Reviewed by Colin Jacobson (July 10, 2019)
15 years after Guillermo Del Toro brought the character to the big screen, Mike Mignola’s comic book creation reboots via 2019’s Hellboy. During a prologue set in 517 AD, King Arthur (Mark Stanley) and Merlin (Brian Gleeson) attempt to deal with the threat from Vivian Nimue (Milla Jovovich), also known as the “Queen of Blood”.
Initially it appears that they agree to a truce. Instead, Nimue ends up cut into pieces, with the different body parts dispatched to various corners of the globe to prevent magical reunification.
In present day, supernatural hero Hellboy (David Harbour) finds himself on a mission to the English countryside where he battles giants. He also encounters a resurrected Nimue and needs to stop her attempts at apocalyptic domination.
If I really want to see a movie, reviews don’t change my plans. Persistently poor notices will impact my expectations, but if I maintain a strong desire to view a flick, I’ll go no matter what.
Although I liked 2004’s Hellboy and 2008’s Hellboy II: The Golden Army, I loved neither, and they didn’t make me a dedicated fan of the franchise. Still, I thought enough of them that I figured I’d see 2019’s Hellboy theatrically.
Relentlessly bad reviews pushed me away from my local multiplex. Even a level of mediocrity would’ve still sent me to see Hellboy theatrically, but with notices that called the film “a complete failure” and a “slog”, I figured I’d give it a pass.
My standards for home viewership remain much lower – hey, I gotta churn out content for the site! – so that meant I’d give the new Hellboy a go on my TV. Does it deserve the brutal notices it earned? Maybe not, but I find it hard to locate much I’d call successful here.
As noted, I didn’t love the two Del Toro flicks, but they work much better than the 2019 version, at least partly because they show signs of insight and humanity. As painted by Del Toro and played by Ron Perlman, Hellboy manages a good balance of tough guy bravado and insecure humanity, all delivered with a fine dollop of dark wit.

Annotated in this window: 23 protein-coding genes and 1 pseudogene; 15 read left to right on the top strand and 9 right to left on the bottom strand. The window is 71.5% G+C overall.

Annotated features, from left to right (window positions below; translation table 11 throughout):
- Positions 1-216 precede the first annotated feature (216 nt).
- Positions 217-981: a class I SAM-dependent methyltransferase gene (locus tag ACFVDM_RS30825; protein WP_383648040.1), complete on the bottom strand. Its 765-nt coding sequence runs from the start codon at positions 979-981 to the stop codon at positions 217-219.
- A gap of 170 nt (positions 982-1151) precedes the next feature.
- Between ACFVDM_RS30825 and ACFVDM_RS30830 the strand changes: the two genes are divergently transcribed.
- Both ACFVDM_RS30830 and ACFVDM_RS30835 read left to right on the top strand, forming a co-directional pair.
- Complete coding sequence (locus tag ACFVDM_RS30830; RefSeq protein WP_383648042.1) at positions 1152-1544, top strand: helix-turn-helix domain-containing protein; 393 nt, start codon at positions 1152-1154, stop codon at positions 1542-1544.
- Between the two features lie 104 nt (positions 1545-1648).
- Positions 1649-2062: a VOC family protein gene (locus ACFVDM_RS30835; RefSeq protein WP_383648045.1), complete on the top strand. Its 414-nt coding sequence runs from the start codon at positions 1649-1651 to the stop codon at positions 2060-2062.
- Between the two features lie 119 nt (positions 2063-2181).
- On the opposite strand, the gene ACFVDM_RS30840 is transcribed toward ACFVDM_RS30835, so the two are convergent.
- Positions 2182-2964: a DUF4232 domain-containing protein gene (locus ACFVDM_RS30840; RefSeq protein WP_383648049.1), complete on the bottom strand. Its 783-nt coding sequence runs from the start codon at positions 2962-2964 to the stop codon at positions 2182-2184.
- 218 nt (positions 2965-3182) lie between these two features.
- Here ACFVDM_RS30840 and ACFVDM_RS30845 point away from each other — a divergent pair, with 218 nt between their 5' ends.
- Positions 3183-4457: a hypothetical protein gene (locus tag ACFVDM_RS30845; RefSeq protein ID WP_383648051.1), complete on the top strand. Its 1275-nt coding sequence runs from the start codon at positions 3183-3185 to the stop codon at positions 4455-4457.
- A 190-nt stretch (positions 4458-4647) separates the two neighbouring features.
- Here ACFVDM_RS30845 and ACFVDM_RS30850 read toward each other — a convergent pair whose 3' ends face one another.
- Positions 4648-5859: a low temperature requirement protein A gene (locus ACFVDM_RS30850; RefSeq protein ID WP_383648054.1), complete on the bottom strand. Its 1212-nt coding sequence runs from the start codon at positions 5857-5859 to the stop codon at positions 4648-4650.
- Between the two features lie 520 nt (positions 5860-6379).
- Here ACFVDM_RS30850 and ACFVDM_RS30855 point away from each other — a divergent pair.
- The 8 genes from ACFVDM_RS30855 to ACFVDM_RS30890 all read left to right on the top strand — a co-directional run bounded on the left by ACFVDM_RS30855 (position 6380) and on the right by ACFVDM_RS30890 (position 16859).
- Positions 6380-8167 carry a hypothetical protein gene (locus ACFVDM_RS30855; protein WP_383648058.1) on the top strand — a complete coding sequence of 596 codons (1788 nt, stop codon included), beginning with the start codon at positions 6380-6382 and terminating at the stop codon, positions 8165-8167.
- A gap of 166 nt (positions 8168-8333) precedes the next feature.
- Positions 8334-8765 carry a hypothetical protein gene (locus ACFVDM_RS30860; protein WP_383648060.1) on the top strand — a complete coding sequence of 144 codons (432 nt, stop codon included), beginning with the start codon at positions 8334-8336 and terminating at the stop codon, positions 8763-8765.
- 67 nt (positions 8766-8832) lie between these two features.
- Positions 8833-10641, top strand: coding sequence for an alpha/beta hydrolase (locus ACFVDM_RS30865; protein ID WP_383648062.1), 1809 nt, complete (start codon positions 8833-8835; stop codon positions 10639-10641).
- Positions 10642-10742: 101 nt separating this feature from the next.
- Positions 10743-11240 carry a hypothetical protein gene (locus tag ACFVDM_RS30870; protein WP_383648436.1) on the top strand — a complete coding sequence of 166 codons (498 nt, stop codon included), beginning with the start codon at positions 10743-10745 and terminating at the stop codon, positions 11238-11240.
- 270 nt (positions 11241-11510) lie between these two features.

Although I don’t think Harbour flops as Hellboy, he doesn’t bring close to the same level of depth to the part. In this flick, Hellboy lacks much real personality. Buried beneath makeup, Harbour manages a passable performance but he fails to add depth or spark to the role.
Given the script’s many limitations, though, I can’t really fault Harbour for these problems, as I doubt Perlman could’ve done much with the character as written. The screenplay touches on Hellboy’s conflicts and challenges but doesn’t convey them in a meaningful manner, so it leaves him as a cartoony protagonist.
None of the supporting actors pick up the slack. As Hellboy’s “father” Professor Broom, Ian McShane feels glib and without the gravitas John Hurt brought to the role. Jovovich cashes a check as our lackluster villain, and no one else stands out from the crowd.
Again, I can’t blame the actors, as the tedious script leaves them so little room for expression that blah performances feel inevitable. Hellboy touches on the superficial appeal of the character without the emotional elements needed to make matters successful.
Despite an inherently simple plot, Hellboy delivers a massive mess of a narrative. The story meanders down a slew of confusing, unnecessary paths, none of which help it in the long run.
Instead, they feel like they exist to distract the viewer from the film’s inherent emptiness. We get a mix of flashbacks and side journeys that seem like they should enliven the tale, but they don’t.
Rather than add impact to the story, these moments simply lead us away from the basic plot’s purpose and ensure that a messy movie becomes even less coherent. As I noted, the basic narrative of Hellboy seems pretty simple, but the filmmakers do their best to muck it up and bring us something incoherent.
Throw in seemingly endless action montages linked to grating rock music as well as some shockingly bad computer effects and Hellboy flops. It might not be the worst comic book adaptation I’ve seen, but it’s lousy.